The Scottish Gallery, 16 Dundas Street, Edinburgh EH3 6HZ
Saturday 28th November – Wednesday 23rd December 2020
2020 has given us all time and cause to look more closely at our natural surroundings. Three artists who do just that are Mark Hearld and mother and son artists, Frances Macdonald and Ross Ryan. This December, The Scottish Gallery stages their exhibitions concurrently at its Edinburgh gallery, looking at the harsh natural conditions we endure as well as the power of nature to bring and nurture life.
Macdonald and Ryan’s joint exhibition, A Family Affair, explores their shared artistic tropes as they both represent the landscape of Scotland’s islands and west coast, working in nature, directly in front of the subject. Both use oil paint and other media, drawing with the brush or palette knife to make urgent, swift marks that capture the fleeting effects and drama of changing weather.
They also share Crinan where the Ryan family have run The Crinan Hotel since the mid-seventies, from where Ryan left for school, then art school and extensive travel. But the beauty of Argyll drew him back, as well as the responsibility of Sgarbh, a wooden boat and sometimes floating studio, tourist boat, or star of screen!
Earlier this year, Ryan held his second solo exhibition with The Gallery but, due to lockdown
sweeping the country, not a single person was able to attend. Macdonald has been a regular exhibitor with The Gallery for years with her distinctive Hebridean seascapes and landscapes showing the repeated motifs of Iona, The Mull of Kintyre, the bays around Crinan, and the view across to Jura and the Corryvreckan.
Like a good modernist Macdonald is reluctant to give any commentary on her works but Ryan, on the other hand, makes extensive notes on his journeys allowing us to understand how hard-won the paintings are, particularly in winter when the harsh conditions create privations and huge physical problems. Each painting becomes a manifestation and record of time and place. His affinity with the natural world is reflected in his long-term project of setting messages in bottles on the ocean which brings him encounters as he journeys to meet the people who find them and make new works at the location of the find.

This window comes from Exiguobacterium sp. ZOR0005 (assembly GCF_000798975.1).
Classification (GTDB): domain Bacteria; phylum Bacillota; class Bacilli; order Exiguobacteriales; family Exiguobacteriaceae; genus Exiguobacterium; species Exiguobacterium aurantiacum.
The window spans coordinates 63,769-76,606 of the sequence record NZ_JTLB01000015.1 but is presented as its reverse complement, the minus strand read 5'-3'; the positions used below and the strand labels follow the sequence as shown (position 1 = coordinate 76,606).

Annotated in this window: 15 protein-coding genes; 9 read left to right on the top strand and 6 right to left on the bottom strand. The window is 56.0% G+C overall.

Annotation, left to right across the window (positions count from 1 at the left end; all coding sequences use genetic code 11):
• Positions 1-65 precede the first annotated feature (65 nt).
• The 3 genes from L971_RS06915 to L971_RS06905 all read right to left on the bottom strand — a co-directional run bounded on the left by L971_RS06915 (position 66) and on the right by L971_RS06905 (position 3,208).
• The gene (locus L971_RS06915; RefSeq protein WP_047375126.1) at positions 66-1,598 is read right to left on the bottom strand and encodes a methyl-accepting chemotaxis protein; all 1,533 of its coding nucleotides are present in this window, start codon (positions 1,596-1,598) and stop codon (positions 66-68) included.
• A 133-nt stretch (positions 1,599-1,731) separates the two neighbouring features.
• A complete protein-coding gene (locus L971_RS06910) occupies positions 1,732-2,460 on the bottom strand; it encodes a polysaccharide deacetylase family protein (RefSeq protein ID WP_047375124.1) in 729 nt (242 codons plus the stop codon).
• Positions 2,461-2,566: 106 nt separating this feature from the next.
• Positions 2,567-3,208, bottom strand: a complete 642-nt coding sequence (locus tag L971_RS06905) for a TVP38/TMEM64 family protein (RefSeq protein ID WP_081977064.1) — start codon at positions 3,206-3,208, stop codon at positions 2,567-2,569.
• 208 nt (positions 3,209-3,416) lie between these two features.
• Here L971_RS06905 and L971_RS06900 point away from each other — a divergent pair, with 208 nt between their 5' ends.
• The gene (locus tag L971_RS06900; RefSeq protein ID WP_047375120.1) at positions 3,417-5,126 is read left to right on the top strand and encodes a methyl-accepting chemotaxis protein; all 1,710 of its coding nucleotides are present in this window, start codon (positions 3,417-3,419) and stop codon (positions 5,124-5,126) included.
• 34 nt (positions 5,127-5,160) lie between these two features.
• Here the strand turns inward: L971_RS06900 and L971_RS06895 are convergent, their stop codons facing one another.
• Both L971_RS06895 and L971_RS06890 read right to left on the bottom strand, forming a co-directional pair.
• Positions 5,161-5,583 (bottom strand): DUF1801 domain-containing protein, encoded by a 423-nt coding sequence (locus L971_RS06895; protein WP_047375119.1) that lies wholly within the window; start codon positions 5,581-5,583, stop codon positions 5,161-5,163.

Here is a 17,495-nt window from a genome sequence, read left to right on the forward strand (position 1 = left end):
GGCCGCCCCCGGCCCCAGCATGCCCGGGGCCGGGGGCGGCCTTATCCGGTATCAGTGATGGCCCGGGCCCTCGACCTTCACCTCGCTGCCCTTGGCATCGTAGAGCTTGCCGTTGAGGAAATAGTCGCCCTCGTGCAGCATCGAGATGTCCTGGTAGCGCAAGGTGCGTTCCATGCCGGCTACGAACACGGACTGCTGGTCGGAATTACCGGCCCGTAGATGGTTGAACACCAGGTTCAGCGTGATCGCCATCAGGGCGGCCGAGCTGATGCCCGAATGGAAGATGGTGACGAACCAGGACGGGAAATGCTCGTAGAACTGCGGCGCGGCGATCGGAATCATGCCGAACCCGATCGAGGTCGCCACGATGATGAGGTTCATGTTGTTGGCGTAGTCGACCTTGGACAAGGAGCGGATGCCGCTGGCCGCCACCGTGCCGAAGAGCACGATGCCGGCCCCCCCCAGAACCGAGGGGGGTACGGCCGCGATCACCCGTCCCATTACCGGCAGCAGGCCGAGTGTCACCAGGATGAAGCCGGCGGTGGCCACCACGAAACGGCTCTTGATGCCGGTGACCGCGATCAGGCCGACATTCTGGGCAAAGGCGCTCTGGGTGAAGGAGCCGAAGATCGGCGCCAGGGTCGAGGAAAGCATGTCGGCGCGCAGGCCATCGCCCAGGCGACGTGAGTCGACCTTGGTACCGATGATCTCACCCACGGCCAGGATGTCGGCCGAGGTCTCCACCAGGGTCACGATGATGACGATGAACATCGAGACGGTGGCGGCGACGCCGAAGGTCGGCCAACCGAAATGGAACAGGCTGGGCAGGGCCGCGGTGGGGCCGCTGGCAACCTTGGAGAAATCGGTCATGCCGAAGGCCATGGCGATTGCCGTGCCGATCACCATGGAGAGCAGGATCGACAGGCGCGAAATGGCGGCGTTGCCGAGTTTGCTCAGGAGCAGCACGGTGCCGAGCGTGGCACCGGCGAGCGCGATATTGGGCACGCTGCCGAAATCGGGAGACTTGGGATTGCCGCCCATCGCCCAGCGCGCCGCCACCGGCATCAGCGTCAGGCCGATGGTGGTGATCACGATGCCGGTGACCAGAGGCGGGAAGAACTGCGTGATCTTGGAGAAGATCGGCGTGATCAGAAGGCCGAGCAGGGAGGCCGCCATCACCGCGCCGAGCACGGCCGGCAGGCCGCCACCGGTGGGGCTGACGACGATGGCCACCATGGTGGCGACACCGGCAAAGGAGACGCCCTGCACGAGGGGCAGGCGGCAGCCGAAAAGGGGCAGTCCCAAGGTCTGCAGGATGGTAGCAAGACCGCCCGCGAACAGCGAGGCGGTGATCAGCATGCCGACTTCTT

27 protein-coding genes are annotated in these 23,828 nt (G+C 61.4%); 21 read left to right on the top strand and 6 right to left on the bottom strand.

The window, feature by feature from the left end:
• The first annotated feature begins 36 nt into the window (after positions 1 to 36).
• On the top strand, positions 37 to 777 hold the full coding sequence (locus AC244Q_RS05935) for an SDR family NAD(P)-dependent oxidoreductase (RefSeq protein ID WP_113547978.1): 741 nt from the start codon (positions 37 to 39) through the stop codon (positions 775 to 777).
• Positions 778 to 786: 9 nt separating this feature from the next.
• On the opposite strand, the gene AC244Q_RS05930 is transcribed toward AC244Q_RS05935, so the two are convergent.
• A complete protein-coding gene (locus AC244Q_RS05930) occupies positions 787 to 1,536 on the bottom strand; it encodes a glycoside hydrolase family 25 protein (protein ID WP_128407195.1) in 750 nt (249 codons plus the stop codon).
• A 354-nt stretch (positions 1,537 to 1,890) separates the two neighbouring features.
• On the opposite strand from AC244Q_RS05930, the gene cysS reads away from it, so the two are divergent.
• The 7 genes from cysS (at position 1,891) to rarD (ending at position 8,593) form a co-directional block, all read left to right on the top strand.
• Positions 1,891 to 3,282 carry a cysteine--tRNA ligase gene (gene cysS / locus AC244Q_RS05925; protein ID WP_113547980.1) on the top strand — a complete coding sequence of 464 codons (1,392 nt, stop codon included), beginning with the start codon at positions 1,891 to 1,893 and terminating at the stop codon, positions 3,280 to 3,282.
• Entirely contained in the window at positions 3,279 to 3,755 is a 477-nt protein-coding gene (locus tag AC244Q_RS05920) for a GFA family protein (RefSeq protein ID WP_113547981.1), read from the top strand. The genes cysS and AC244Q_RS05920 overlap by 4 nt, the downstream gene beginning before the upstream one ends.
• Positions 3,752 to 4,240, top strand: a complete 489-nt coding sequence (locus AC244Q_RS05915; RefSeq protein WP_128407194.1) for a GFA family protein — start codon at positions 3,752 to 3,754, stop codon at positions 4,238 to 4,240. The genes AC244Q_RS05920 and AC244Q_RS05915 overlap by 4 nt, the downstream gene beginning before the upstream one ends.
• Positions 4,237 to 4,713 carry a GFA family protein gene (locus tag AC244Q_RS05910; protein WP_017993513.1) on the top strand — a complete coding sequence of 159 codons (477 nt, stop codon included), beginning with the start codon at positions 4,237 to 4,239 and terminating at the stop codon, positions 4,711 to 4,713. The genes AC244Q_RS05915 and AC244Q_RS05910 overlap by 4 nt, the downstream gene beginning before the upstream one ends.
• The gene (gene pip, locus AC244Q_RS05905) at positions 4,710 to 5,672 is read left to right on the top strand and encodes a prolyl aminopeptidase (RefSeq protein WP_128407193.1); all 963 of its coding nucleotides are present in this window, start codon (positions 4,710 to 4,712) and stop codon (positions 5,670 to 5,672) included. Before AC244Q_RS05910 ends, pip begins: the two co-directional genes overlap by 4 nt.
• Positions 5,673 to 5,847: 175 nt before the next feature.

Running concurrently will be an exhibition of new works by Mark Hearld who also takes inspiration from the natural world, particularly the British flora and fauna, the fox and chicken, hedgerow, and songbird. His prints, woodcut and linocuts, patterns and motifs are drawn from a lifetime of looking at pattern books, samplers, primitive art, and the poetry of Blake. His works transport us to an animal-filled world.
For Mark Hearld’s Menagerie, the animal kingdom parades across his artworks; the sly fox, strutting cockerel, the blackbird singing his heart out, the geese on the green at Carnyorth, and fields of Jersey cows in rich pastures. His whippet, Blue, whom he shares with his parents, has shared lockdown, the artist walking “by myself, but not alone,” sharing the joy of the dog’s live world and elegant shapes. Travelling to Cornwall provided much new material for the show, living in the county which nurtured and shaped some many of the most original of British painters: Wallis, Heron, Nicholson and Christopher Wood give Hearld the energy to create.
Accompanying the exhibition will be a publication which contains a special menagerie treasure hunt. There is an original Mark Hearld work to be won, with several runner up prizes for those who work out the letter puzzle.